That weren’t no D.J. That was hazy cosmic jive… Review of Guardians of the Galaxy

Guardians-of-the-Galaxy-Gamora-Peter-Drax

 

It has already been said that nothing about this film looks like it would work on paper.  Indeed, to a very large extent, this film doesn’t work.  The female characters have practically no depth.  The planet of ‘good characters’ actually seems kind of evil.  And there’s a ‘funny animated character’.

Holy crap, it totally works.  Go and see this film.  It’s so good.

Let’s start with the problems.  The set up of the film dedicates a lot of time to establishing the straight, white male lead character.  A lot of time.  Indeed, there’s so much investment in this part of the film that never really pays off (it looks like material for the sequel).  Conversely, the female supporting role — the exotic, violent green chick — has so little investment in her character that it’s cripples the opening act of the film.  Gamora is the adopted daughter of the puppet master behind the film’s villain.  When the film’s villain fails to get the magical power rock that’s central to the film’s plot, Gamora is sent to fetch it.  Psych!  She double crossed the film’s villain for her own ends that end up coinciding with the straight white male’s plan.

It doesn’t quite mesh, and so it’s not entirely clear if it’s being played straight — she’s really changed sides — or if this is some ulterior plan in the villain’s favour.  As the film goes on, it’s clear that the audience was expected to consider her one of the heroes and take the defection on good faith but, without any kind of character development up to that point, there’s no reason for the audience to do so.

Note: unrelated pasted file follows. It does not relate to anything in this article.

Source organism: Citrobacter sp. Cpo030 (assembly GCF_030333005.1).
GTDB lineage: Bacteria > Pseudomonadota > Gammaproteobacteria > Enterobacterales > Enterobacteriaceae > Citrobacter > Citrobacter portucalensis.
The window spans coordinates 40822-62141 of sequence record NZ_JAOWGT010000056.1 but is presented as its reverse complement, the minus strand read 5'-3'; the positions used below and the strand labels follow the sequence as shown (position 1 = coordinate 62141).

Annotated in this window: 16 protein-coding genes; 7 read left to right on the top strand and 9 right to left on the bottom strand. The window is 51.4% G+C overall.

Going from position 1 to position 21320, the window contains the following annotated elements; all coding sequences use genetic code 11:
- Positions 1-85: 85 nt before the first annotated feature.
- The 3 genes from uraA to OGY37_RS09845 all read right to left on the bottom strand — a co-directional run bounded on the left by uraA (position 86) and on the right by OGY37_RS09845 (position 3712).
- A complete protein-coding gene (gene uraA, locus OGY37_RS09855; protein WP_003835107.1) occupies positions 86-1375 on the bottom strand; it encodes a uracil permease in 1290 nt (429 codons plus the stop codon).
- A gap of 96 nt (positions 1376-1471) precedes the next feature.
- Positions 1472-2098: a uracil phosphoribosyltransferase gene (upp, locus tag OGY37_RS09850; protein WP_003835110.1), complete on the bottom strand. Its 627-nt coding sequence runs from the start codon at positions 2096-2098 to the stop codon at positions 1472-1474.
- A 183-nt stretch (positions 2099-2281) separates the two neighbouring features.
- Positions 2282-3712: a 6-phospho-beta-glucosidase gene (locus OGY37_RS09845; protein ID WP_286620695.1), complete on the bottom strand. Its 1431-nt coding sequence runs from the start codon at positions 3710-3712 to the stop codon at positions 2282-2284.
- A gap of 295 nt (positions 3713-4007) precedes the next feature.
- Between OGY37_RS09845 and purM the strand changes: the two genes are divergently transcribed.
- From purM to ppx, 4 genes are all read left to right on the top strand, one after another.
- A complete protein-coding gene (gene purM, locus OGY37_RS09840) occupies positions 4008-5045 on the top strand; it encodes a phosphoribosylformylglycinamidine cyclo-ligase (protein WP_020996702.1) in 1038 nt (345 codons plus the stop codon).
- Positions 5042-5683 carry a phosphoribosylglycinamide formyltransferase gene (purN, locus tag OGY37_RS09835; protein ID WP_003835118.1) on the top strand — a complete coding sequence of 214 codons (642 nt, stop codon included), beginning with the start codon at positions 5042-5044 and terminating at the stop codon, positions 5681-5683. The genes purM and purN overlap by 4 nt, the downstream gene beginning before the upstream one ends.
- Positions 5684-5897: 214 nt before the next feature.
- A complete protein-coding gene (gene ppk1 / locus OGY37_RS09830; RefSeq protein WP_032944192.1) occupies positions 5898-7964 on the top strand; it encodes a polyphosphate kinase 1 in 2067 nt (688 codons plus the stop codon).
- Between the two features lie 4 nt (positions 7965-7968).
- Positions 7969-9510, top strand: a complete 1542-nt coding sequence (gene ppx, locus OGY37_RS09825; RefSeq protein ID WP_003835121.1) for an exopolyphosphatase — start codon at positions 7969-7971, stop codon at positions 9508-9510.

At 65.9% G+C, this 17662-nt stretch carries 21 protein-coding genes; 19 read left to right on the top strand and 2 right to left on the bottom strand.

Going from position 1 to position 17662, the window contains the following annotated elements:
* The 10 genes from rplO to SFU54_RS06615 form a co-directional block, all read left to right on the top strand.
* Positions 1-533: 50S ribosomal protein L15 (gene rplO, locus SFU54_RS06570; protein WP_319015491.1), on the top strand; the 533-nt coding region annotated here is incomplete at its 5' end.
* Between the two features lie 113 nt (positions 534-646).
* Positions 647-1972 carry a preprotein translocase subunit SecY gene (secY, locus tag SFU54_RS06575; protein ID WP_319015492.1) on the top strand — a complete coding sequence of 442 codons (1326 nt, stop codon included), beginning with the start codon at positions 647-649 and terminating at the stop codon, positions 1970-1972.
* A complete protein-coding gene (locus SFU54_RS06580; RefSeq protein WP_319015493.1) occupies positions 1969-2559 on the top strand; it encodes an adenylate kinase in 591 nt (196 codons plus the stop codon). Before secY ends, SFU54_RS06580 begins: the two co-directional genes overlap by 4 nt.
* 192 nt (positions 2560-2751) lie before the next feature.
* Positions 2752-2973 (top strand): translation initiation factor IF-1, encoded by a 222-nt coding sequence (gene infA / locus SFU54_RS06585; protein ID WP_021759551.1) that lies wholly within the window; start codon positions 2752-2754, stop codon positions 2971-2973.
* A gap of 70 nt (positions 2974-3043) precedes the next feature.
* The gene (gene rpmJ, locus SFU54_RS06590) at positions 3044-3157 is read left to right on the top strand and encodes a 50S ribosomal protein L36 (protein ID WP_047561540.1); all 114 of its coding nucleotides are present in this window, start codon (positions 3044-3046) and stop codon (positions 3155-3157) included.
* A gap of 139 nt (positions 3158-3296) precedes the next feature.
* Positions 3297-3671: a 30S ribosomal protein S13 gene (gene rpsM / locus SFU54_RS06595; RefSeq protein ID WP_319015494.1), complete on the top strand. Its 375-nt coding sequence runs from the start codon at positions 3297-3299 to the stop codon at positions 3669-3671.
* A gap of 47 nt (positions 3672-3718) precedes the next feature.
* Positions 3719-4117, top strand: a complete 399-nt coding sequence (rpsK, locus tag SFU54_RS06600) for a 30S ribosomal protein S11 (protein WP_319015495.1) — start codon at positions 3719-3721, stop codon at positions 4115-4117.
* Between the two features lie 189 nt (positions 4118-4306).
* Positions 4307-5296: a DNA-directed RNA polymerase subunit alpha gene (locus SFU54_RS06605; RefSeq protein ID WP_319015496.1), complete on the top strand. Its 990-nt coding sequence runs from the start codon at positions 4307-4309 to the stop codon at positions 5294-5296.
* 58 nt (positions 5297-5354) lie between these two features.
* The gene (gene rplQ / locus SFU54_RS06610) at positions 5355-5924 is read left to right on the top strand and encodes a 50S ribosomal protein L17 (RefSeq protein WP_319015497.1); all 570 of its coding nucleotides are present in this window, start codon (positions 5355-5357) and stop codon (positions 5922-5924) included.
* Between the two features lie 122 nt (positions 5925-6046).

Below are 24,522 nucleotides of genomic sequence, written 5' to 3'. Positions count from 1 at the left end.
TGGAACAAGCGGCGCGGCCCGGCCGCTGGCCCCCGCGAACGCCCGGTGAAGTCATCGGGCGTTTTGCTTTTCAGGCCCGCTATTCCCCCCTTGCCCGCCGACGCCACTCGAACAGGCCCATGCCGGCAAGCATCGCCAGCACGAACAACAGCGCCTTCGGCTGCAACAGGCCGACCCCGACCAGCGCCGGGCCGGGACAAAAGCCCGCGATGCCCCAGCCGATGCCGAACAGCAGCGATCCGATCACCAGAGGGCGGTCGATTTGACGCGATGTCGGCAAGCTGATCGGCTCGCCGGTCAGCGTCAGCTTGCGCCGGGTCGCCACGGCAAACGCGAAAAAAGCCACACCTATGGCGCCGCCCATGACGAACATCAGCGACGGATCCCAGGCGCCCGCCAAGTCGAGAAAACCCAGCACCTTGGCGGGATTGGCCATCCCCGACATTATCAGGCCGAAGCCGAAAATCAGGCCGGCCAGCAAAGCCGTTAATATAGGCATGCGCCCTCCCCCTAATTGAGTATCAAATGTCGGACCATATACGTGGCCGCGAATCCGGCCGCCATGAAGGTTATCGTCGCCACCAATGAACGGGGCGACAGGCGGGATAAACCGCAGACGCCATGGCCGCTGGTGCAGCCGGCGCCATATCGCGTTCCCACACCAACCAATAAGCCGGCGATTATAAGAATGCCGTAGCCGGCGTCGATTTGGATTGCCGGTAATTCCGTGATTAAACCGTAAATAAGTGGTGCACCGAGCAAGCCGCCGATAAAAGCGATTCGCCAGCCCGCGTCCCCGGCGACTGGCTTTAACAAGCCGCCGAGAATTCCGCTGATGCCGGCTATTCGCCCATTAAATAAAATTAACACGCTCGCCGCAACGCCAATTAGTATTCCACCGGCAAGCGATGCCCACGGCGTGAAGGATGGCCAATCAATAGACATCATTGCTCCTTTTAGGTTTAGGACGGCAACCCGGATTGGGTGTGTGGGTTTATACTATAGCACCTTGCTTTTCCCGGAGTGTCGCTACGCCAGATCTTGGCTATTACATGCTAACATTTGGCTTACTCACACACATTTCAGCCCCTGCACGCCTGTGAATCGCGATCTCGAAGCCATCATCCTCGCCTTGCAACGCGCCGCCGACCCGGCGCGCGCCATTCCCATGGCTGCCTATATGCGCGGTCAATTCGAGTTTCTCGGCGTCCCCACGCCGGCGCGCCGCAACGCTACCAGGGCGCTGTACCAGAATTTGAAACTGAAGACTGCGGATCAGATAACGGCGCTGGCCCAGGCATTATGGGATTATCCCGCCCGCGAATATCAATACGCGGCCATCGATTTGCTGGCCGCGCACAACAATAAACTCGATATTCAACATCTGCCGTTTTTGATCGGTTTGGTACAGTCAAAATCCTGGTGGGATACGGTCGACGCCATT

The heroes find themselves amidst a galactic conflict involving extremists who hate a peace treaty.  Instead of going all Star Wars prequels on us, the political aspect is just taken as read.  One of the parties to the peace treaty won’t call out the extremists for internal political reasons, leaving the other party to the peace treaty to deal with the issue.

Somehow — and I’m still not quite sure how they managed to pull this off — the planet being attacked by the extremists manages to appear as the good, enlightened, liberal planet despite having the most draconian prisons ever depicted in film.  Is it because the planet is full of people who look mostly human?  Is it because the planet and its citizens are so brightly coloured?  Is it because it’s a planet where every adult female complies with general notions of attractiveness without crossing the line into ‘sexy’ (because sexy is evil)?  The more I think about this planet, the more worried I am that Ronan the evil extremist guy was probably on to something.  What is the nature of this peace treaty?  We’ve seen this planet’s prisons; I’d hate to think what their foreign policy is like.

All in all, the Kree Empire (the other party to the peace treaty) is practically invisible in this film.  They’re all blue-skinned and look vaguely menacing.  As far as the audience is concerned, Ronan the evil extremist is the unofficial face and voice of the Kree Empire.  Does this play on contemporary understandings of extremism — where the fringe is considered the ‘true’ sentiment of the tacit majority?

And, yet, you don’t get a chance to let these ideas bubble up as this colourful, dazzling, amazing film moves swiftly and elegantly from one set piece to the next.

If I’m going to fault this film, it’s that it’s going to inspire a lot of horrible cosplay.

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Author: Mark Fletcher

Mark Fletcher is a Canberra-based blogger and policy wonk who writes about conservatism, atheism, and popular culture. Read his blog at OnlyTheSangfroid. He tweets at @ClothedVillainy

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